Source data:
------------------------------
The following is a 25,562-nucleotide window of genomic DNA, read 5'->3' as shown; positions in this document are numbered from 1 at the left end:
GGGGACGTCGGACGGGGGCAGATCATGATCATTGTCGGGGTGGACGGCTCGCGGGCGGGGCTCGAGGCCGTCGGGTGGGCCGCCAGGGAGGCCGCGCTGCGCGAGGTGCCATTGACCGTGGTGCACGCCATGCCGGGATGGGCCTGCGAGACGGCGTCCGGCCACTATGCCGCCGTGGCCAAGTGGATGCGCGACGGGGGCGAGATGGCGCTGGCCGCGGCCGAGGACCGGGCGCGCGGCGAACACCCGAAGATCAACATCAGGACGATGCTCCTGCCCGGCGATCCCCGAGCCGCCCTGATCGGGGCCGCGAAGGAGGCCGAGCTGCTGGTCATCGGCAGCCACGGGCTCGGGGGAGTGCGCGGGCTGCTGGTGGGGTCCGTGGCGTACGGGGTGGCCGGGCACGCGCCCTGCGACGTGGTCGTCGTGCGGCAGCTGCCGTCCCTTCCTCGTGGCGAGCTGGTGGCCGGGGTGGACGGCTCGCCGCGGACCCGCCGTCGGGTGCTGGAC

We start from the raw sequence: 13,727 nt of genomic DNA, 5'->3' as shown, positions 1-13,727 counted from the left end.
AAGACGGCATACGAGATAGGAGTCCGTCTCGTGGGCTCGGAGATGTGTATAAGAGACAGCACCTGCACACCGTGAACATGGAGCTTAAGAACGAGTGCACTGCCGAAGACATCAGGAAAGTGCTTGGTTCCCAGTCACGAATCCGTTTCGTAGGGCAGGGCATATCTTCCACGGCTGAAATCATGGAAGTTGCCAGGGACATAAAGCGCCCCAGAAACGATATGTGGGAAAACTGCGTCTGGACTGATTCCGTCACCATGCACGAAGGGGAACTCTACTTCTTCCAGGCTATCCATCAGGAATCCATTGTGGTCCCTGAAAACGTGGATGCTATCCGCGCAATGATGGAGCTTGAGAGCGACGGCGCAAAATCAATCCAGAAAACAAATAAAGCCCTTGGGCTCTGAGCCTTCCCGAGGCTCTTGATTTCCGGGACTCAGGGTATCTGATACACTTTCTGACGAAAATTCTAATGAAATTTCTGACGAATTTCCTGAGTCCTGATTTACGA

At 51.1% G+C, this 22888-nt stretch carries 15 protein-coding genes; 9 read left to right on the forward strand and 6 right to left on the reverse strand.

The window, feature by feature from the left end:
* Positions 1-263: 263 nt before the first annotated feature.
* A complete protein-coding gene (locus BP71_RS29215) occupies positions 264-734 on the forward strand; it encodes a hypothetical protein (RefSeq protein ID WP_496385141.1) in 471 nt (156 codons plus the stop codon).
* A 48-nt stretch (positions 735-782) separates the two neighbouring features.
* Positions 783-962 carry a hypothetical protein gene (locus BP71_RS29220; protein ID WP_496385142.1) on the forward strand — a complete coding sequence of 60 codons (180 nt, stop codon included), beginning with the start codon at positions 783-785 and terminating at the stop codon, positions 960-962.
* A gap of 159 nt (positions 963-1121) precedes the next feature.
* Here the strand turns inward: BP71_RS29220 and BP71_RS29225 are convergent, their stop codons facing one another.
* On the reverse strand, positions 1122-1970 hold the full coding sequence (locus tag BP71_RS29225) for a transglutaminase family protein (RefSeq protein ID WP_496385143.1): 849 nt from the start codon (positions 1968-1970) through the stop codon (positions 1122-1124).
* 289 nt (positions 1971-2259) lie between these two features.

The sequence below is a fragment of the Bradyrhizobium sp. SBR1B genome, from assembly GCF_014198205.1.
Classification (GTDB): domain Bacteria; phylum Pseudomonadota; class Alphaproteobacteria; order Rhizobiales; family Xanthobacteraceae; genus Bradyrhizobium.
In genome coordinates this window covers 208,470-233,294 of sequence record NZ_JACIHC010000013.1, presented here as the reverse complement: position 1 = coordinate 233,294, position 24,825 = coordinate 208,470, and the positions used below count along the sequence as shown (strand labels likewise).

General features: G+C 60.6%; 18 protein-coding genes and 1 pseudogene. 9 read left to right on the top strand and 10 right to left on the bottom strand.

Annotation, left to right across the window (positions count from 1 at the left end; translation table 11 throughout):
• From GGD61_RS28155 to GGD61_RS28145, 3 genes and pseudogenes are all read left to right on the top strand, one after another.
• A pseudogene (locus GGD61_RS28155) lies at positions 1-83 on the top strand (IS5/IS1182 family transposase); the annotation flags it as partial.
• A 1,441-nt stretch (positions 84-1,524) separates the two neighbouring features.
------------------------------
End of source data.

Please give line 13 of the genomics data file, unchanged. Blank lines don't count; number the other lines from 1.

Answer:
* On the reverse strand, positions 1122-1970 hold the full coding sequence (locus tag BP71_RS29225) for a transglutaminase family protein (RefSeq protein ID WP_496385143.1): 849 nt from the start codon (positions 1968-1970) through the stop codon (positions 1122-1124).